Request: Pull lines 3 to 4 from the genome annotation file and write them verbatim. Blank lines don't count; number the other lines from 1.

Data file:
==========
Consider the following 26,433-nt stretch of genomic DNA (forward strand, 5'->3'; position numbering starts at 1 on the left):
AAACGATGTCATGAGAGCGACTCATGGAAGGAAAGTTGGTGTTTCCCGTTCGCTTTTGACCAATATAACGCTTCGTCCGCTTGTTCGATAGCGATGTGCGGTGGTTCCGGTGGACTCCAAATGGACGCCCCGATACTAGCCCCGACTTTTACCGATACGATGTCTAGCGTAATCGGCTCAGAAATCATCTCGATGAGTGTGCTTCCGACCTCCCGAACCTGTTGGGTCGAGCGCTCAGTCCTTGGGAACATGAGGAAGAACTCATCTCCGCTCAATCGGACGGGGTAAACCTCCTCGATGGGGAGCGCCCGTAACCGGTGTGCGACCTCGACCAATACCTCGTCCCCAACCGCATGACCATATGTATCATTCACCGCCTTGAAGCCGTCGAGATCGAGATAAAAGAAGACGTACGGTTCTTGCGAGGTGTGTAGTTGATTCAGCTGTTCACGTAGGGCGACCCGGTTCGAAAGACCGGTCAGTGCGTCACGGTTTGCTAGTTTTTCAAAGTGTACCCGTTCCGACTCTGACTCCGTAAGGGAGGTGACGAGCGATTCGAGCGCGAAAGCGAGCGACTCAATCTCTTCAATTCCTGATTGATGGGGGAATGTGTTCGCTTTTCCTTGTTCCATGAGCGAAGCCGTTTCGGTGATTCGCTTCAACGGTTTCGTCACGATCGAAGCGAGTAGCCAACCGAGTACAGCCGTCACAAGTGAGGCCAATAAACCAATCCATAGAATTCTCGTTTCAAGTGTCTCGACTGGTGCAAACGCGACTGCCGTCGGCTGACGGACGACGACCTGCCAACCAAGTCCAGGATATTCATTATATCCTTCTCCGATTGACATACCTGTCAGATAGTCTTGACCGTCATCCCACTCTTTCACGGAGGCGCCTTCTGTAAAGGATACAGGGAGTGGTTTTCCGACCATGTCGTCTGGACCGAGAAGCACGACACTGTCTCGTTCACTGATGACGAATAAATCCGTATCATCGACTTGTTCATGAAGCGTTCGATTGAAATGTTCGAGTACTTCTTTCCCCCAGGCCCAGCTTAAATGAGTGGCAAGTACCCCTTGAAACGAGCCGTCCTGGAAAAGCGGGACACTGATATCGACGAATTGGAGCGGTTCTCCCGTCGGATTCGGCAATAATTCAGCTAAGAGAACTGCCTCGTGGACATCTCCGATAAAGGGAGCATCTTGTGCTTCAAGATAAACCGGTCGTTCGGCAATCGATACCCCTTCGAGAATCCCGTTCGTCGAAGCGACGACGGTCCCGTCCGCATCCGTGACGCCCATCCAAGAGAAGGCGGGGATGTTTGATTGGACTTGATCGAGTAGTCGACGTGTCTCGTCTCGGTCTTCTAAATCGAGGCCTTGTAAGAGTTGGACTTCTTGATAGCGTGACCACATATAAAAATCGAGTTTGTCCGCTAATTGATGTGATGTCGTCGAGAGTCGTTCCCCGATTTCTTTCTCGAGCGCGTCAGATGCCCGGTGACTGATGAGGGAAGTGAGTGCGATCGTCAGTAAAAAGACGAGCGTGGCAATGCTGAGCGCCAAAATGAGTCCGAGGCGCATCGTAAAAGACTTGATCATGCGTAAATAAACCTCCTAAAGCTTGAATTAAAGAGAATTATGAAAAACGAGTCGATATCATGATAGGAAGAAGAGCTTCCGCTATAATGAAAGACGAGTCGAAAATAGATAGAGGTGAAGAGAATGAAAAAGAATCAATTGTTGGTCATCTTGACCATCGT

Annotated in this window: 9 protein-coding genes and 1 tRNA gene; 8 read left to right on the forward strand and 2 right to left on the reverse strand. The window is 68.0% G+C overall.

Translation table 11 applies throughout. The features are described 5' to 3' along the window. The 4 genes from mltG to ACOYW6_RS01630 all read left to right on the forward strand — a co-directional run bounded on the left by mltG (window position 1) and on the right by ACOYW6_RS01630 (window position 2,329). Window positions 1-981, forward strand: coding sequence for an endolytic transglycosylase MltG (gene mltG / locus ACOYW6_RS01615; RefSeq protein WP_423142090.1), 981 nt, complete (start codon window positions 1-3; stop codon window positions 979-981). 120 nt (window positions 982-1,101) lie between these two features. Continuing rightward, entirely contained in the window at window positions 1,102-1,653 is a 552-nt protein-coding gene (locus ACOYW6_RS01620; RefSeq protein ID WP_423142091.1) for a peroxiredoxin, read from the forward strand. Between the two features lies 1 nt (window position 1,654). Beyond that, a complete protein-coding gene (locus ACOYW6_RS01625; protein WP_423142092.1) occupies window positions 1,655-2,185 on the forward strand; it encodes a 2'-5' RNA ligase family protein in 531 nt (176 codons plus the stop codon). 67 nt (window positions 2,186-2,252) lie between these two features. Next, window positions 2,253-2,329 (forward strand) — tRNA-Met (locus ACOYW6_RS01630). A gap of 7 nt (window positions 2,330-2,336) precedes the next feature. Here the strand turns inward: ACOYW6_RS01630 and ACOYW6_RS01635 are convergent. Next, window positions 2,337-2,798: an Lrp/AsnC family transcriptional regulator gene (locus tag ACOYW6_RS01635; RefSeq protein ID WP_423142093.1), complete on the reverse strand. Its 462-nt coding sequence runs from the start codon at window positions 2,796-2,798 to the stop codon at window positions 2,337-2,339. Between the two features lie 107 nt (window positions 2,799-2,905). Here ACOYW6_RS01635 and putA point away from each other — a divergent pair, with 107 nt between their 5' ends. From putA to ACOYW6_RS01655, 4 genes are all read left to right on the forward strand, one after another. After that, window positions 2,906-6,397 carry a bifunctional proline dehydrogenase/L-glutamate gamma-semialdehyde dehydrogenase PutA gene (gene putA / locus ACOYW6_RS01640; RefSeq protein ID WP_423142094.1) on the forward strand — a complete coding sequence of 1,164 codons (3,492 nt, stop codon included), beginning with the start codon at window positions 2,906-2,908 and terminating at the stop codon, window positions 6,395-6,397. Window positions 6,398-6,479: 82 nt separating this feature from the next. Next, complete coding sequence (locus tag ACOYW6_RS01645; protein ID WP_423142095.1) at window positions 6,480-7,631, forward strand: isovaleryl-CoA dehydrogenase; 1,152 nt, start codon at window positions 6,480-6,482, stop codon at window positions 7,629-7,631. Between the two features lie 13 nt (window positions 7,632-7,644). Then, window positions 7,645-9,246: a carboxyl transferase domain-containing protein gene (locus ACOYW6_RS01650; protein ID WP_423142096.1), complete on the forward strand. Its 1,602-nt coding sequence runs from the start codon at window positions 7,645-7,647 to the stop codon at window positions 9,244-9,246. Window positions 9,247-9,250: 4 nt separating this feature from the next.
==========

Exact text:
Annotated in this window: 9 protein-coding genes and 1 tRNA gene; 8 read left to right on the forward strand and 2 right to left on the reverse strand. The window is 68.0% G+C overall.

Translation table 11 applies throughout. The features are described 5' to 3' along the window. The 4 genes from mltG to ACOYW6_RS01630 all read left to right on the forward strand — a co-directional run bounded on the left by mltG (window position 1) and on the right by ACOYW6_RS01630 (window position 2,329). Window positions 1-981, forward strand: coding sequence for an endolytic transglycosylase MltG (gene mltG / locus ACOYW6_RS01615; RefSeq protein WP_423142090.1), 981 nt, complete (start codon window positions 1-3; stop codon window positions 979-981). 120 nt (window positions 982-1,101) lie between these two features. Continuing rightward, entirely contained in the window at window positions 1,102-1,653 is a 552-nt protein-coding gene (locus ACOYW6_RS01620; RefSeq protein ID WP_423142091.1) for a peroxiredoxin, read from the forward strand. Between the two features lies 1 nt (window position 1,654). Beyond that, a complete protein-coding gene (locus ACOYW6_RS01625; protein WP_423142092.1) occupies window positions 1,655-2,185 on the forward strand; it encodes a 2'-5' RNA ligase family protein in 531 nt (176 codons plus the stop codon). 67 nt (window positions 2,186-2,252) lie between these two features. Next, window positions 2,253-2,329 (forward strand) — tRNA-Met (locus ACOYW6_RS01630). A gap of 7 nt (window positions 2,330-2,336) precedes the next feature. Here the strand turns inward: ACOYW6_RS01630 and ACOYW6_RS01635 are convergent. Next, window positions 2,337-2,798: an Lrp/AsnC family transcriptional regulator gene (locus tag ACOYW6_RS01635; RefSeq protein ID WP_423142093.1), complete on the reverse strand. Its 462-nt coding sequence runs from the start codon at window positions 2,796-2,798 to the stop codon at window positions 2,337-2,339. Between the two features lie 107 nt (window positions 2,799-2,905). Here ACOYW6_RS01635 and putA point away from each other — a divergent pair, with 107 nt between their 5' ends. From putA to ACOYW6_RS01655, 4 genes are all read left to right on the forward strand, one after another. After that, window positions 2,906-6,397 carry a bifunctional proline dehydrogenase/L-glutamate gamma-semialdehyde dehydrogenase PutA gene (gene putA / locus ACOYW6_RS01640; RefSeq protein ID WP_423142094.1) on the forward strand — a complete coding sequence of 1,164 codons (3,492 nt, stop codon included), beginning with the start codon at window positions 2,906-2,908 and terminating at the stop codon, window positions 6,395-6,397. Window positions 6,398-6,479: 82 nt separating this feature from the next. Next, complete coding sequence (locus tag ACOYW6_RS01645; protein ID WP_423142095.1) at window positions 6,480-7,631, forward strand: isovaleryl-CoA dehydrogenase; 1,152 nt, start codon at window positions 6,480-6,482, stop codon at window positions 7,629-7,631. Between the two features lie 13 nt (window positions 7,632-7,644). Then, window positions 7,645-9,246: a carboxyl transferase domain-containing protein gene (locus ACOYW6_RS01650; protein ID WP_423142096.1), complete on the forward strand. Its 1,602-nt coding sequence runs from the start codon at window positions 7,645-7,647 to the stop codon at window positions 9,244-9,246. Window positions 9,247-9,250: 4 nt separating this feature from the next.